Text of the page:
|Publication number||US6244180 B1|
|Application number||US 09/311,976|
|Publication date||Jun 12, 2001|
|Filing date||May 14, 1999|
|Priority date||May 15, 1998|
|Also published as||US6415714, US20010025579, WO1999059825A1|
|Publication number||09311976, 311976, US 6244180 B1, US 6244180B1, US-B1-6244180, US6244180 B1, US6244180B1|
|Inventors||Jeffrey M. Winston|
|Original Assignee||Jeffrey M. Winston|
|Export Citation||BiBTeX, EndNote, RefMan|
|Patent Citations (5), Referenced by (11), Classifications (26), Legal Events (5)|
|External Links: USPTO, USPTO Assignment, Espacenet|
This application claims priority of Provisional Application No. 60/085,716 filed on May 15, 1998.
The present invention relates to systems and methods for forming ink impressions on paper and, more specifically, to such systems and methods that organize the ink stamping process and which may be adapted to facilitate the formation of ink impressions using a rubber stamp having a relatively large surface area printing surface.
The present invention relates ink stamping systems and methods in which an ink impression is formed on an impression carrying member. The ink is applied to a stamp member on which a design is formed in bas relief. The stamp member with ink thereon is brought into contact with the carrying member such that ink is transferred to the carrying member to form an ink impression in a configuration corresponding to the design on the stamp member.
The present invention is of particular importance in the formation of artistic rather than commercial ink impressions. In commercial ink stamping, the message conveyed, and not the quality of the ink impression, is of primary importance. A poor quality ink impression of a word such as the term “confidential” is a prototypical example of a commercial ink impression. In contrast, in art stamping the quality of the ink impression is of primary importance. Art stamping thus uses the same basic ink stamping process as commercial ink stamping but has evolved to allow much finer control over the details and quality of the resulting ink impression.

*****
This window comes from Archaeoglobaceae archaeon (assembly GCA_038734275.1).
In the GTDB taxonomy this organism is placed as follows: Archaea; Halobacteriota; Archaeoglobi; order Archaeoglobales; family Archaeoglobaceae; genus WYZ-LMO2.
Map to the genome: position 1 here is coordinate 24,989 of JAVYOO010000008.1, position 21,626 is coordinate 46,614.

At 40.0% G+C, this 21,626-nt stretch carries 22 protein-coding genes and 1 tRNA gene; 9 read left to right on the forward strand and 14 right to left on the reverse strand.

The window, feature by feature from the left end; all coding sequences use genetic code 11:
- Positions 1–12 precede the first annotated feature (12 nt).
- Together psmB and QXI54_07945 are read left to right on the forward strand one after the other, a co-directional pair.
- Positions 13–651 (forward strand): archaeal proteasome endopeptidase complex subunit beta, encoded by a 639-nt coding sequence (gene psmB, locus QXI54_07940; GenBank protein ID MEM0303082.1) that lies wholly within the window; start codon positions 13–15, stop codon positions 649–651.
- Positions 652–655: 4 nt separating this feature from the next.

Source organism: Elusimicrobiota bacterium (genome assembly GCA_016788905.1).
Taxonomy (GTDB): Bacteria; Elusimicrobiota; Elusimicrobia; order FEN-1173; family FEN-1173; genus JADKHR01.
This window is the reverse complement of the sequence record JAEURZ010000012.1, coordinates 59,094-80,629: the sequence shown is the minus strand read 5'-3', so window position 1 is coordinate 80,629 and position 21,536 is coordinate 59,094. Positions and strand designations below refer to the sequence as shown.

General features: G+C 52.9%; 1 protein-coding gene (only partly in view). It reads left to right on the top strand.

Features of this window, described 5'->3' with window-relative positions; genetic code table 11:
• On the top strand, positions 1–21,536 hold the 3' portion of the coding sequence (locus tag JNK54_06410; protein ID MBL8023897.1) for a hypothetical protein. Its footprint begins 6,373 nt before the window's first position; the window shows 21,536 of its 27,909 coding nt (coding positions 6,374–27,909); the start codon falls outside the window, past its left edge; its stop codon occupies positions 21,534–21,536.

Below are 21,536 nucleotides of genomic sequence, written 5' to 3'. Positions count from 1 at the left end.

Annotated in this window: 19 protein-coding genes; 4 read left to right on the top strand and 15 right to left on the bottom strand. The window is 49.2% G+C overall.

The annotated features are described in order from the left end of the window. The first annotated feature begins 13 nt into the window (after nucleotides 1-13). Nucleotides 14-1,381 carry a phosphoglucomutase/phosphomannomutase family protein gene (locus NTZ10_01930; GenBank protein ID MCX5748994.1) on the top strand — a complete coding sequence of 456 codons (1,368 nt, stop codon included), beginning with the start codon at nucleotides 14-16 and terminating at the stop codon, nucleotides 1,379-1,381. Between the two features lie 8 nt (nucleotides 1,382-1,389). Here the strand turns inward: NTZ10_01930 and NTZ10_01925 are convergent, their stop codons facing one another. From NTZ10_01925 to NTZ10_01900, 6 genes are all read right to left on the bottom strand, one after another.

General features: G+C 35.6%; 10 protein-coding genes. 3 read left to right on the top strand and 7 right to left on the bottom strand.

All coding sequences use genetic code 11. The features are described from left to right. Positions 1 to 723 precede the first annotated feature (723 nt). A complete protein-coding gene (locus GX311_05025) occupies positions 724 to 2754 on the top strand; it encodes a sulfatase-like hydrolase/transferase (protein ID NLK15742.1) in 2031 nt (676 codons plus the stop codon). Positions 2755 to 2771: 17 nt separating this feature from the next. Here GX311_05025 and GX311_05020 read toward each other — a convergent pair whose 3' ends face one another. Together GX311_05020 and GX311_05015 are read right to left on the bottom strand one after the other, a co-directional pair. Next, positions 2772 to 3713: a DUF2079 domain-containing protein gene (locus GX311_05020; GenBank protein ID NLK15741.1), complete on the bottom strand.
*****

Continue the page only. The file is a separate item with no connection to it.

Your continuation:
Ink stamping systems for use by art stampers are thus designed and constructed primarily to obtain a high quality ink impression, with flexibility of use also being of importance. Considerations such as repeatability of the ink impression, ease of use, and durability of the stamping devices are of lesser importance than in the commercial ink stamping environment.
The need thus exists for systems and methods that provide art stampers with substantial flexibility in creating high quality ink impressions, and in particular to apply these design goals to the creation of relatively large ink impressions.
The present invention is a system for and method of organizing art stamping tools. The tools are held in a case that organizes the tools for easy removal. The case may also form a platform for holding an image carrying member in a manner that facilitates the formation of relatively large ink impressions on the image carrying member.
FIG. 1 is perspective view depicting a first mode of using the system of the present invention;
FIG. 2 is a perspective view depicting the system of FIG. 1 with its removed;
FIG. 3 is a perspective view depicting an interchangeable base/lid ember of the system of FIG. 1;
FIG. 4 is a top plan view of the system of FIG. 1;
FIG. 5 is a section view taken along lines 5—5 in FIG. 4;
FIG. 6 is a section view taken along lines 6—6 in FIG. 4;
FIG. 7 is a section view taken along lines 7—7 in FIG. 4;
FIGS. 8 and 9 are section views taken along a portion of lines 6—6 in FIG. 4 depicting the function of stand-off springs employed by the system of FIG. 1;
FIGS. 10 and 11 are section views taken along a portion of lines 5—5 in FIG. 4 depicting the operation of a locking mechanism employed by the system of FIG. 1;
FIGS. 12 and 13 are side elevational views depicting the operation of a docking portion of the system of FIG. 1;
FIG. 14 is a top plan view depicting the operation of the docking portion of the system of FIG. 1;
FIGS. 15-17 are top plan views depicting variations of ink-impregnated absorbent pads that may be contained by tray members of the system of FIG. 1;
FIG. 18 is a side elevational view depicting the use of the ink-impregnated pads contained by the tray members of FIGS. 15-17;
FIG. 19 is a perspective view of a staging tray;
FIG. 20 is an end, cutaway view of the staging tray of FIG. 22;
FIG. 21 is a side elevational view of a stylus assembly containing a moldable tip;
FIG. 22 is a side elevational view of the stylus assembly of FIG. 24 in which the moldable tip is being heated;
FIG. 23 is a perspective view of a first design being formed with a moldable tip such as that of the stylus of FIG. 24;
FIG. 24 is a perspective view of a second design being formed with moldable tip such as that of the stylus of FIG. 24.
FIG. 25 is a top plan view depicting a second mode of using the stem of the present invention; and
FIGS. 26 and 27 are section views taken along lines 20—20 in FIG. 19 depicting the use of the system of FIG. 19.